British Food Journal 01/2016; 118(1). DOI:10.1108/BFJ-05-2015-0185 · 0.77 Impact Factor
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    • "Ranges of questionnaires are available to investigate the knowledge and practice regarding food safety and health. These include Knowledge and Practice on Food Hygiene and Sanitation (Abdul-Mutalib et al., 2012), Food Hygiene Knowledge, Attitudes, and Practices (Bas et al., 2006), Food Sanitation Knowledge, Attitude, and Behavior (Ko, 2011), Hand Hygiene Knowledge, Attitudes and Practices Among Food Handlers at Primary Schools (Tan et al., 2013)and Food Safety Knowledge and Attitudes (McIntyre et al., 2012). However, the instruments used by previous study did not focus on food handlers at the school canteen, the "

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    • "J. Food Sci. handling cooked or unwrapped foods, which is similar to findings from other studies in Turkey and Nigeria (Baş et al., 2006; Onyeneho and Hedberg, 2013). One study reported that 47% of food service chefs and managers had a lack of awareness that sick persons can spread foodborne illness (Onyeneho and Hedberg, 2013), and surveys of food vendors found that only 42% of workers in Nigeria (Olowogbon et al., 2012) and 23% in Ethiopia (Zeru and Kumie, 2007) had at least one medical examination per year. "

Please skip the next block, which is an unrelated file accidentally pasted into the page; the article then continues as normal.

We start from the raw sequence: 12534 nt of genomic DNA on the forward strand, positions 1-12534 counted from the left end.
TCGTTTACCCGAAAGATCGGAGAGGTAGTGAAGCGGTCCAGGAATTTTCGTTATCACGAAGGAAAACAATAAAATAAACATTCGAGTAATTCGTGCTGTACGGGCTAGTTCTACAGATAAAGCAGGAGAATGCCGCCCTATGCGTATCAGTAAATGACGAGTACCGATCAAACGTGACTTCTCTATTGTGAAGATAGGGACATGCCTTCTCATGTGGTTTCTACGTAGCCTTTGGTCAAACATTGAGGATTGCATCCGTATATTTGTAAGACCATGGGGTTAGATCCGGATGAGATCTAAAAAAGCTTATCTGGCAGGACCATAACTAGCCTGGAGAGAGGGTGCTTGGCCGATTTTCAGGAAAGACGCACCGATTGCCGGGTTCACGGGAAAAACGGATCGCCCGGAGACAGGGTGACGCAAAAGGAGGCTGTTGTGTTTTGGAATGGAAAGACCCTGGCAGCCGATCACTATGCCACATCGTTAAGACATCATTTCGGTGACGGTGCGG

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    ABSTRACT: A longitudinal study was conducted to examine individual worker and institutional hygiene practices and bacterial contamination in food service facilities at Makerere Universities. Questionnaires regarding food service knowledge, attitudes, and practices were administered to 94 individual and institutional respondents from 16 facilities through in-person interviews. A total of 48 samples (3 per facility) were analyzed for evidence of contamination (total aerobic mesophilic bacteria, coliforms, Escherichia coli, Salmonella). Respondents with higher education levels had better knowledge and attitudes regarding food safety, but knowledge in specific areas were varied. The majority of individual workers used safe food handling practices, but the majority of institutions did not practice good environmental hygiene. The majority of food samples tested had APC and total coliform levels higher than acceptable, but only two tested positive for Salmonella. Food service worker training and managerial improvement of environmental hygiene are needed to improve food safety in these facilities.